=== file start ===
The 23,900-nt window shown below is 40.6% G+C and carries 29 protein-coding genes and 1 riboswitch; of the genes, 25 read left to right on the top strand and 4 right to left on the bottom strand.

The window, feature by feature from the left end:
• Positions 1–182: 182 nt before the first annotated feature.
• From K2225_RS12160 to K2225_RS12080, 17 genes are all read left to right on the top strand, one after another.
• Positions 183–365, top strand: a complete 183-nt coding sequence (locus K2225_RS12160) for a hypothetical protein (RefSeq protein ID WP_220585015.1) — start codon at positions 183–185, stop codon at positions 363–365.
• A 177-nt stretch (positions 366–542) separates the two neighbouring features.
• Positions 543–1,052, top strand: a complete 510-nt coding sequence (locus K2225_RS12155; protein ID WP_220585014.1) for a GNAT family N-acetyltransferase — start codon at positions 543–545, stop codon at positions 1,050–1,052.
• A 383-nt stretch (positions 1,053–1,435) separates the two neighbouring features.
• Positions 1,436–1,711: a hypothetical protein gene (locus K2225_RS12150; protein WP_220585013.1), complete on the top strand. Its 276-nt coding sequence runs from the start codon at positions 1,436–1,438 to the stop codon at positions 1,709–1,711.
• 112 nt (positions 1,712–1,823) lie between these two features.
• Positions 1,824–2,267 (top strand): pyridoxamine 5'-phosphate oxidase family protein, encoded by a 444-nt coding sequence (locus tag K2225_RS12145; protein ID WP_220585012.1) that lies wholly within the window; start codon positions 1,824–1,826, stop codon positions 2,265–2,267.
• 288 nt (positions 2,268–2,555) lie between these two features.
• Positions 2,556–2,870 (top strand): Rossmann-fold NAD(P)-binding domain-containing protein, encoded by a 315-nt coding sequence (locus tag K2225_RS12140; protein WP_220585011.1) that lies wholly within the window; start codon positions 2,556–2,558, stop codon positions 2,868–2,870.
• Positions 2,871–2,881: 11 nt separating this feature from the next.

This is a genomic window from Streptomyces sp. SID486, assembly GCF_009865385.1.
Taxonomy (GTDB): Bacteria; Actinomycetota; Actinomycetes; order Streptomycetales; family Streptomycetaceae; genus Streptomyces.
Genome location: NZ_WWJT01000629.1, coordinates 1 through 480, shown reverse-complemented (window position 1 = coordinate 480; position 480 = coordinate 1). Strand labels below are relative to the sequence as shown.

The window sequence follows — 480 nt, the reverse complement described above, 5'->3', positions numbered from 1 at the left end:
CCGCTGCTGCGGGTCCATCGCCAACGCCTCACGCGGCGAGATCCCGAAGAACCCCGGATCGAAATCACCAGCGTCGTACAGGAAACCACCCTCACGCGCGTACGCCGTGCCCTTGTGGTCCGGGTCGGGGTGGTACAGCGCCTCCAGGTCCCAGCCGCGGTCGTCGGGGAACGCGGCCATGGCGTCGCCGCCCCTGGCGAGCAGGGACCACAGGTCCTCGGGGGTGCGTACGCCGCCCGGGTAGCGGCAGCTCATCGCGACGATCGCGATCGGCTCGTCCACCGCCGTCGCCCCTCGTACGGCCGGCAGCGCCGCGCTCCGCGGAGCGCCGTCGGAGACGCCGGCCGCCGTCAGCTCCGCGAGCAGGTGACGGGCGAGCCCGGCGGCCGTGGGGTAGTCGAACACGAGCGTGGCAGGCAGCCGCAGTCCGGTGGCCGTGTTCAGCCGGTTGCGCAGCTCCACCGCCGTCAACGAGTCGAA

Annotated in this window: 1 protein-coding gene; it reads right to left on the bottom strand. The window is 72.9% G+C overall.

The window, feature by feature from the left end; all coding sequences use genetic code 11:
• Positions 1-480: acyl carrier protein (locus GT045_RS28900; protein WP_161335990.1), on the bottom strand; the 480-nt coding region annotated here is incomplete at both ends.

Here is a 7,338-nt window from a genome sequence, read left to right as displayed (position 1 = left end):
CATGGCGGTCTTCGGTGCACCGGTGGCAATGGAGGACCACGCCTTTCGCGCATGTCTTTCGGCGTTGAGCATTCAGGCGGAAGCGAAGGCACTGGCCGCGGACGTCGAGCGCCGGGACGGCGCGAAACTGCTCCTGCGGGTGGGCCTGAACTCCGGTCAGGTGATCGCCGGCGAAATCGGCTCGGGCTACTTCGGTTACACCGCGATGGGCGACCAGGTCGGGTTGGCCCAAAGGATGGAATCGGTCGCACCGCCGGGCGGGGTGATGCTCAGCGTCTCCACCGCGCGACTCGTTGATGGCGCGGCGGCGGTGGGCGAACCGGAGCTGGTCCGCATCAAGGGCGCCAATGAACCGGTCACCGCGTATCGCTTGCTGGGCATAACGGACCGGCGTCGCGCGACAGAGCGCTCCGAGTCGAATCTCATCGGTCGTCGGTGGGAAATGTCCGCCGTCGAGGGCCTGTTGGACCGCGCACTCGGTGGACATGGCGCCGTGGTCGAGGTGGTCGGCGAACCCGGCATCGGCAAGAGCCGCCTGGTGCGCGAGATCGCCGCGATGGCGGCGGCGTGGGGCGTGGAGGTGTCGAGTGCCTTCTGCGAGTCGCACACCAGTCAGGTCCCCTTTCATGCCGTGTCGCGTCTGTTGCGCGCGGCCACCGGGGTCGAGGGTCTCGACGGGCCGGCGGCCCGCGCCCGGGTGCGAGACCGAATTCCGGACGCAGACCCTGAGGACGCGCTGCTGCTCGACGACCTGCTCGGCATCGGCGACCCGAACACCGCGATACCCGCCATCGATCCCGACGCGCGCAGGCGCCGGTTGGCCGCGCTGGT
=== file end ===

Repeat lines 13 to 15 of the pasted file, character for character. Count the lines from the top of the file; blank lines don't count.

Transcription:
• Positions 2,556–2,870 (top strand): Rossmann-fold NAD(P)-binding domain-containing protein, encoded by a 315-nt coding sequence (locus tag K2225_RS12140; protein WP_220585011.1) that lies wholly within the window; start codon positions 2,556–2,558, stop codon positions 2,868–2,870.
• Positions 2,871–2,881: 11 nt separating this feature from the next.

This is a genomic window from Streptomyces sp. SID486, assembly GCF_009865385.1.